Security has to be a top priority as organizations consider transforming technologies
- Published: Tuesday, 24 October 2017 11:47
Over the next five years, the top three technologies that are set to move from the fringes to the business mainstream are Artificial Intelligence (AI), Blockchain and the Internet of Things, according to CBI research. In fact, half of businesses think AI will soon fundamentally transform their sector.
In the CBI’s new report, ‘Disrupting the Future’, the UK business group highlights how firms and the government must pave the way for adoption of cutting-edge technologies, tackling the barriers that businesses are facing: and security must be top of mind at all times.
The CBI is calling on the UK Government to establish a joint commission in early 2018 involving, business, employee representatives, academics and a Minister, to examine the impact of Artificial Intelligence on people and jobs, setting out plans for action that will raise productivity, spread prosperity and open up new paths to economic growth.
Josh Hardie, CBI Deputy Director-General, commented:
“Much is made of new technologies and how they will impact companies in 10 or 20 years, but these are no longer ideas on the fringes and are shifting rapidly into the business mainstream.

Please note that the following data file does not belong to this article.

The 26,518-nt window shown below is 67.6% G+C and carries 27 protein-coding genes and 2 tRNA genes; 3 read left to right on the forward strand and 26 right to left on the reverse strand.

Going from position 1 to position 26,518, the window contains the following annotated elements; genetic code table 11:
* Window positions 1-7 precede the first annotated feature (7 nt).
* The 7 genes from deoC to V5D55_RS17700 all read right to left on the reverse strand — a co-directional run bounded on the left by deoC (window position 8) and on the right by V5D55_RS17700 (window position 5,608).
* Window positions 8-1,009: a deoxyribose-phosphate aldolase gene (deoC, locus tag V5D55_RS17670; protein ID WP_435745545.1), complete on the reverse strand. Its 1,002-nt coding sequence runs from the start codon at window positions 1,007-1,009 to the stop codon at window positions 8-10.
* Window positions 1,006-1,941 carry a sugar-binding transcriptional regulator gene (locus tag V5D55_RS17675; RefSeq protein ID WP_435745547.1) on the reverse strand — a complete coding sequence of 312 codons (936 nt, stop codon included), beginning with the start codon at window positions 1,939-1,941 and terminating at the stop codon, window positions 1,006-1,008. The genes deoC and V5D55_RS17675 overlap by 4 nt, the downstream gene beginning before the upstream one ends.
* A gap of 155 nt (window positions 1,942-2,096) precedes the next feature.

“The UK must lead the way in adopting these technologies but we must also prepare for their impacts. That’s why we urge the Government to set up a joint commission on Artificial Intelligence in 2018, involving both business and employee representatives, to better understand the impact on people’s lives, jobs and our future economic growth.
“Artificial Intelligence solves problems. Blockchain changes how businesses exchange value. The Internet of Things unlocks big data. Companies of all sizes, in any sector and across the UK have a golden opportunity to benefit and lift their productivity. “Businesses that invest and innovate tend to grow quicker and get the best out of their workforce.
“But while these technologies are in action now, regulatory hurdles, security concerns and finding people with the right skills, mean that many firms are slow to adopt.”